Jimmie Lee Jackson, 26 years old, unarmed, and black, was shot in the stomach and beaten by State Trooper James Bonard Fowler, at Mack’s Cafe, in Marion, Alabama, because Jimmie Lee had protested for the right to vote; Jimmie Lee lived a week.
Trooper Fowler was not charged with any crime, and said Jimmie Lee tried to take his pistol. But that’s not what happened.
We heard something just like this from Officer Wilson when he recently killed an unarmed teenager, Mike Brown, in Ferguson.
Jimmie Lee, however, wasn’t murdered recently. His cold-blooded murder occurred fifty years ago and became the catalyst for an historic protest march in Selma, Alabama.
On February 18, 1965, Jimmie Lee was in an earlier march objecting that Blacks were denied their right to vote.
Jimmie Lee, a service veteran, a church deacon, a father and a laborer, marched with his mother, sister, 82-year-old grandfather, and several hundred protesters. Local police and state troopers attacked. Jimmie Lee and his family ran for their lives, and thought they’d found cover in Mack’s Café. The troopers charged into the café, like a lawless gang, beating people including Jimmie Lee’s Mom. Jimmie Lee fought to protect her. Trooper Fowler shot Jimmie Lee in the stomach. Troopers chased the wounded Jimmie Lee out of the café into the street and continued to beat him, stopping only when he went unconscious.
The Reverend Martin Luther King visited Jimmie Lee at the hospital. Upon Jimmie Lee’s death, he said: “We must be concerned not merely about who murdered him but about the system, the way of life, the philosophy which produced the murderer.” These words unfortunately still have significance today.
At Jimmie Lee’s funeral, the Reverend King said: “he was murdered by the brutality of every Sheriff who practices lawlessness in the name of law.” Former Mayor Rudy Giuliani might well have said that the Reverend King’s words were expressions of hate toward law enforcement.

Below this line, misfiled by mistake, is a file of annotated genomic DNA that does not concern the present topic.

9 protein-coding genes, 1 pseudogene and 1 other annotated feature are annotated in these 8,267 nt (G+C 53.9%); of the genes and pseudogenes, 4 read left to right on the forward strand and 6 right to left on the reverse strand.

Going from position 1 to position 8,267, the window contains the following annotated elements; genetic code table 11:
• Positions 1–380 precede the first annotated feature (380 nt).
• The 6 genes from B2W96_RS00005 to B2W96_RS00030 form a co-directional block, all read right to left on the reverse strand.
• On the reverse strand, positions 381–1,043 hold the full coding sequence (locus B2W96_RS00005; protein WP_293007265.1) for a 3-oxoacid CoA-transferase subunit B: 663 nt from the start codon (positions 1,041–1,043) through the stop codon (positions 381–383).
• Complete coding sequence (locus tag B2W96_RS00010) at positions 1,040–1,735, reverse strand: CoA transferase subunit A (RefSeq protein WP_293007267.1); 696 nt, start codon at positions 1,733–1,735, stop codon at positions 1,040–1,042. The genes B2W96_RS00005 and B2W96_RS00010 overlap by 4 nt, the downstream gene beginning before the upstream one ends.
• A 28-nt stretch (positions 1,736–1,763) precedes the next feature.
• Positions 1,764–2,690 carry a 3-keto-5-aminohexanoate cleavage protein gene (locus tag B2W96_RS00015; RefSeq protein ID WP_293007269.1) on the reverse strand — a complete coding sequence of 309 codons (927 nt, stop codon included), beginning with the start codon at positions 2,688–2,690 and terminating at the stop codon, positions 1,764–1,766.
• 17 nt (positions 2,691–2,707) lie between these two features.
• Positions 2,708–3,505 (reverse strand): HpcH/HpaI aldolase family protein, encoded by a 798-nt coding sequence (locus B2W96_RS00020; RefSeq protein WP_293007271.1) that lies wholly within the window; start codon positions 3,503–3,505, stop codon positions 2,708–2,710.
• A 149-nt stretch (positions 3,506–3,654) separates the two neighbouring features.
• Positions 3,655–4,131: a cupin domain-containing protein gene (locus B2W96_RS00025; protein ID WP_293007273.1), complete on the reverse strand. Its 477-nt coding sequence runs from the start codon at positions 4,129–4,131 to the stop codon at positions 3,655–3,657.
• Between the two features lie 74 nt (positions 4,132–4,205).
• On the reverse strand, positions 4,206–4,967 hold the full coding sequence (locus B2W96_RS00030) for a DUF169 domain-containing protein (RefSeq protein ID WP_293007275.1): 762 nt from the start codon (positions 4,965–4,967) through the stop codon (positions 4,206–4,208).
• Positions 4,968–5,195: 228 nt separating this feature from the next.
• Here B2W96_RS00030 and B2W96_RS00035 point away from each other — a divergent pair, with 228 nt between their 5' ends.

King also said that Jimmie Lee “was murdered by the irresponsibility of every politician, from governors on down, who has fed his constituents the stale bread of hatred and the spoiled meat of racism.”
Jimmie Lee’s killing prompted the protest march from Selma to Montgomery, the state capital. On its first day, it was not successful. Sheriff Jim Clark’s deputies attacked the marchers with batons, tear gas and whips.
Former Mayor Rudy Giuliani and a choir of similarly sounding nay-sayers might very well have blamed those marching for demanding one rule of law for everyone.
The world recoiled from the images of lawless law men attacking marching protesters. As a result, Congress passed a law guaranteeing the vote to blacks.
Yet, the Trooper who killed Jimmie Lee was not charged with any crime for 40 years. Trooper Fowler pleaded guilty to second-degree manslaughter. Sentenced in 2010, he got six months in jail. This passed for “swift” justice in America’s version of racial relativity. Of course, this instance of justice illumined belatedly in Jimmie Lee’s case grants us hope that the recent killings may yet result in prosecutions and punishment.
Fifty years ago, at the Lincoln Memorial, the Reverend King asked the question, when will Blacks be “satisfied,” and he responded, when Blacks are no longer “the victim of the unspeakable horrors of police brutality” and when “justice rolls down like waters, righteousness like a mighty stream.”
We are still working toward that day, King’s dream, that “one day this nation will rise up and live out the true meaning of its creed … that all men are created equal.”